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HAMPEL FINE ART AUCTIONS IN MUNICH will OFFER 12 RUSSIAN ART LOTS IN SEPTEMBER 2018


On September 26th, 2018 the German auction house Hampel Fine Art Auctions will offer for sale a series of Russian art lots.

Salt cellar. Russia, 1855.
Salt cellar.
Russia, 1855. Height: 10,5 cm. Weight: 158 g.
More images here.

An enamel salt cellar in the shape of a throne (estimated at € 800-1,200) from 1855 with engraving and fold forming, is to be auctioned at the upcoming sale. A shape with a hunged lid and symmetric decoration is traditional for such type of vessel. The inside part of lid has a dediatory inscription engraved in German: “Herrn Hofrath Chronegk / zur Erinnerung an Moskau / April 1885 / von Deutschen Landsleuten”. Translation: “To Mr. Hofrath Chronegk / a souvenir of Moscow /April 1885 / from German compatriots”.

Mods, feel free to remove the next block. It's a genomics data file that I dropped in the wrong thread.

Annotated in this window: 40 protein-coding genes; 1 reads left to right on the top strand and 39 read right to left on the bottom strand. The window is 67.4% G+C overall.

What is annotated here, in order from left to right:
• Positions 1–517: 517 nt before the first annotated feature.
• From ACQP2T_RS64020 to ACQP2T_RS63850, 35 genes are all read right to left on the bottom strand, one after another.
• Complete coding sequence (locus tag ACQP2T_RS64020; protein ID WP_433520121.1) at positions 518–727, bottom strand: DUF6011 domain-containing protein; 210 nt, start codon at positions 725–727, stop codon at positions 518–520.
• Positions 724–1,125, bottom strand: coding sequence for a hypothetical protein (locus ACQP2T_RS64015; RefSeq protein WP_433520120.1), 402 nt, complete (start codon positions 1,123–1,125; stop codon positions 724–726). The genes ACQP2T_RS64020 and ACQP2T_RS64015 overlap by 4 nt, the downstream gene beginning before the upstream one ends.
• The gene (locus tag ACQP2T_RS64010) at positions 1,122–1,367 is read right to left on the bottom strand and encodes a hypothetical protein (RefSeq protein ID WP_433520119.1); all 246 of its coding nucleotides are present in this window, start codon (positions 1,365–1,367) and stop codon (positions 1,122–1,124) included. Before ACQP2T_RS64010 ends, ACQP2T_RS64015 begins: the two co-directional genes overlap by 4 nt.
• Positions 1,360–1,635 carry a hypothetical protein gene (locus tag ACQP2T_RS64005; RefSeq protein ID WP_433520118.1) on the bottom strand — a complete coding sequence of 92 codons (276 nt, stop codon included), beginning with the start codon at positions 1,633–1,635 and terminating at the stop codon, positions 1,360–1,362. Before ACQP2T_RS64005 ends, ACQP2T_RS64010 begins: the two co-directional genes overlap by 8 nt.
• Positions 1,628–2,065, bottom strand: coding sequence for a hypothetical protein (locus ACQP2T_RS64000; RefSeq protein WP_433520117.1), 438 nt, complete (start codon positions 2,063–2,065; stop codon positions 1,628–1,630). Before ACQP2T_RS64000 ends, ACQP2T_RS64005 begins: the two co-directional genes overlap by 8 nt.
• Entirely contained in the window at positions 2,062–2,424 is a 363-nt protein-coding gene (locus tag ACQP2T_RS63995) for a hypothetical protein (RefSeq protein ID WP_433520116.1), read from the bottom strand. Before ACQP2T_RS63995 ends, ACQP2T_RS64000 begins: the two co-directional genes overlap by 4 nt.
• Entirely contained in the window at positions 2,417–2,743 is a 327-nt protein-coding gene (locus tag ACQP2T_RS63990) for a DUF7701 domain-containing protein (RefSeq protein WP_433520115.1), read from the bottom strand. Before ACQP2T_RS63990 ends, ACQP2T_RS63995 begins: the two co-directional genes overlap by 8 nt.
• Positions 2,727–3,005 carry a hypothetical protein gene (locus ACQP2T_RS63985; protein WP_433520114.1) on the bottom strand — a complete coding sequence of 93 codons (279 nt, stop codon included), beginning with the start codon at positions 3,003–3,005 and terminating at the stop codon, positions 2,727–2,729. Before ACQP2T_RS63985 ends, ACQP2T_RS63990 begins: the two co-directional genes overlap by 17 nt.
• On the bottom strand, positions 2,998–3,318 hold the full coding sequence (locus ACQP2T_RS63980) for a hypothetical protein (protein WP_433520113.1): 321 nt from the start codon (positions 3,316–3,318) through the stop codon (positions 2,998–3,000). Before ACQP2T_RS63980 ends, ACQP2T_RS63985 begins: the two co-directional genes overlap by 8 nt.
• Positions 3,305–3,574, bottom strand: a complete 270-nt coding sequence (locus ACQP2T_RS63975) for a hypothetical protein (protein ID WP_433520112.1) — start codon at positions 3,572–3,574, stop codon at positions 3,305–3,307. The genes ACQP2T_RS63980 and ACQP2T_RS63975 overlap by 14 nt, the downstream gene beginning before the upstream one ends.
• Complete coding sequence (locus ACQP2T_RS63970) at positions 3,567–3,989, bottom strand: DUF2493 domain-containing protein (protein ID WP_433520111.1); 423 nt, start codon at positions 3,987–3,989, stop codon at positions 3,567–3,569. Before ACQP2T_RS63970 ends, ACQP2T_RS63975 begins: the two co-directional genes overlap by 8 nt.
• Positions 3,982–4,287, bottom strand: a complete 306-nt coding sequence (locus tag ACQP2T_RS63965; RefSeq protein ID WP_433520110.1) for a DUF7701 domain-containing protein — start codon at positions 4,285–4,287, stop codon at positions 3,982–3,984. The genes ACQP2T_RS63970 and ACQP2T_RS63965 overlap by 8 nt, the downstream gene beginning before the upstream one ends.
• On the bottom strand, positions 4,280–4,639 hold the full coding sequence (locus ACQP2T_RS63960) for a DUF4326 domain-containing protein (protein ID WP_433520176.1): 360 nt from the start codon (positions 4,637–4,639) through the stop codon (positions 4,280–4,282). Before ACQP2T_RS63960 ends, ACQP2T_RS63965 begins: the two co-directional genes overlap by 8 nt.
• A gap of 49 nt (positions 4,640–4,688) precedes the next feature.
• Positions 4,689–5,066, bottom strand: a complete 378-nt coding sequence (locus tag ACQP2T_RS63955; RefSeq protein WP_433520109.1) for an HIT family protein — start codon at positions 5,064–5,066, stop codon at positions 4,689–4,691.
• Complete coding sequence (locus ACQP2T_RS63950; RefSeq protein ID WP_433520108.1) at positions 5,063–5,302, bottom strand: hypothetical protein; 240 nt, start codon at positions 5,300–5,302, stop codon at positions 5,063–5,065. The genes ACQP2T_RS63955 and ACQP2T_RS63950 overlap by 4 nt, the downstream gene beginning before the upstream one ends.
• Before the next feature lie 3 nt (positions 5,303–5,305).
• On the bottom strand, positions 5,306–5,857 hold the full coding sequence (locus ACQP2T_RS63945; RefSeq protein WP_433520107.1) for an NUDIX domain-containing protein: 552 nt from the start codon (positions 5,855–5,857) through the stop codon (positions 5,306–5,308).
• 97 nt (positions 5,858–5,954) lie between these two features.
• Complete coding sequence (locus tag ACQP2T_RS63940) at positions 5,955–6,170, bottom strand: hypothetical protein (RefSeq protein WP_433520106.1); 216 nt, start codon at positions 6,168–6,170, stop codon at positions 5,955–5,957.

Large icon “Christ Pantocrator”. Russia, 19th century.
Large icon “Christ Pantocrator”.
Russia, 19th century. 53*43 cm.
More images here.

A large icon the “Christ Pantocrator” (estimated at € 5,000-6,000) from the 19th century with brass casing depicts Christ in the centre against a golden background in a red chiton and green-blue himation. His right hand is raised in benediction and in his left he holds a partially open Book of Gospels. In the Bible “Pantocrator” is used for God the Father, and in the 4th century this term was applied to Christ to emphasise his divine nature. This statement is found in the Work of Athanasius of Alexandria “On the Incarnation of the Word”.

Notes. Traces of damage.

This object has been individually compared to the information in the Art Loss Register data bank and is not registered there as stolen or missing.

Crystal bowl with handles. Russia, 1900.
Crystal bowl with handles.
Russia, 1900. Height with handles: 23 cm. Width: 43,5 cm.
More images here.